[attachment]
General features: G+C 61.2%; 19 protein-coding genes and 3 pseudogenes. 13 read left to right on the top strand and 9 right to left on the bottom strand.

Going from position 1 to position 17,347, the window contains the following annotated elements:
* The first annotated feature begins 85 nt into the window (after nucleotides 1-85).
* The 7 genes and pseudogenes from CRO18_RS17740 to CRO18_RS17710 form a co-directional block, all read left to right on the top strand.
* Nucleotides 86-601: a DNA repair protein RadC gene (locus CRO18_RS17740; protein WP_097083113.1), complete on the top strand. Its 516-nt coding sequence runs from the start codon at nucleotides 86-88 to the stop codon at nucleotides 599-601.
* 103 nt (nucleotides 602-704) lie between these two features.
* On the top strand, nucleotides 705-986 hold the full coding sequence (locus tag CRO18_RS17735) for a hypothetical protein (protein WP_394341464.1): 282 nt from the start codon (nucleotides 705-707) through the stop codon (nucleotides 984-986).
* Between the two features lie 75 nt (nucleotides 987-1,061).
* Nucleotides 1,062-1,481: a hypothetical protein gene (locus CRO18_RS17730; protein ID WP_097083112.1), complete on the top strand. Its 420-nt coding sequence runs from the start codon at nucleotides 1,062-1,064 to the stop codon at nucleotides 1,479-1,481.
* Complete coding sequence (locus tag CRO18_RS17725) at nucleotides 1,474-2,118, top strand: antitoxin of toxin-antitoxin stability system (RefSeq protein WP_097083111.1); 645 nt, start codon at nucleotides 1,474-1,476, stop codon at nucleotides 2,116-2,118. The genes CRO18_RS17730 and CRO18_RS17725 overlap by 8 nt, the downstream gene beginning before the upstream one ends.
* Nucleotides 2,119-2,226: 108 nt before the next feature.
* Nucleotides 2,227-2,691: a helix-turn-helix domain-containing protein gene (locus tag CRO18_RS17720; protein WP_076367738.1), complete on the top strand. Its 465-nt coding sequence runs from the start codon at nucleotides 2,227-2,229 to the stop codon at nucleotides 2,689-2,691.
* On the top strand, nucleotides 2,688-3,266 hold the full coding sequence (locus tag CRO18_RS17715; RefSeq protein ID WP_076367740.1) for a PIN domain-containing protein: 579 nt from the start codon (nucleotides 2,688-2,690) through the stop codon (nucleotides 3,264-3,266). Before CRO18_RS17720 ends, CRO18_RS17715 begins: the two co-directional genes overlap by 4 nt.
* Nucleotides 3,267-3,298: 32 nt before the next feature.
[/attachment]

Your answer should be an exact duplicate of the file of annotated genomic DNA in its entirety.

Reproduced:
General features: G+C 61.2%; 19 protein-coding genes and 3 pseudogenes. 13 read left to right on the top strand and 9 right to left on the bottom strand.

Going from position 1 to position 17,347, the window contains the following annotated elements:
* The first annotated feature begins 85 nt into the window (after nucleotides 1-85).
* The 7 genes and pseudogenes from CRO18_RS17740 to CRO18_RS17710 form a co-directional block, all read left to right on the top strand.
* Nucleotides 86-601: a DNA repair protein RadC gene (locus CRO18_RS17740; protein WP_097083113.1), complete on the top strand. Its 516-nt coding sequence runs from the start codon at nucleotides 86-88 to the stop codon at nucleotides 599-601.
* 103 nt (nucleotides 602-704) lie between these two features.
* On the top strand, nucleotides 705-986 hold the full coding sequence (locus tag CRO18_RS17735) for a hypothetical protein (protein WP_394341464.1): 282 nt from the start codon (nucleotides 705-707) through the stop codon (nucleotides 984-986).
* Between the two features lie 75 nt (nucleotides 987-1,061).
* Nucleotides 1,062-1,481: a hypothetical protein gene (locus CRO18_RS17730; protein ID WP_097083112.1), complete on the top strand. Its 420-nt coding sequence runs from the start codon at nucleotides 1,062-1,064 to the stop codon at nucleotides 1,479-1,481.
* Complete coding sequence (locus tag CRO18_RS17725) at nucleotides 1,474-2,118, top strand: antitoxin of toxin-antitoxin stability system (RefSeq protein WP_097083111.1); 645 nt, start codon at nucleotides 1,474-1,476, stop codon at nucleotides 2,116-2,118. The genes CRO18_RS17730 and CRO18_RS17725 overlap by 8 nt, the downstream gene beginning before the upstream one ends.
* Nucleotides 2,119-2,226: 108 nt before the next feature.
* Nucleotides 2,227-2,691: a helix-turn-helix domain-containing protein gene (locus tag CRO18_RS17720; protein WP_076367738.1), complete on the top strand. Its 465-nt coding sequence runs from the start codon at nucleotides 2,227-2,229 to the stop codon at nucleotides 2,689-2,691.
* On the top strand, nucleotides 2,688-3,266 hold the full coding sequence (locus tag CRO18_RS17715; RefSeq protein ID WP_076367740.1) for a PIN domain-containing protein: 579 nt from the start codon (nucleotides 2,688-2,690) through the stop codon (nucleotides 3,264-3,266). Before CRO18_RS17720 ends, CRO18_RS17715 begins: the two co-directional genes overlap by 4 nt.
* Nucleotides 3,267-3,298: 32 nt before the next feature.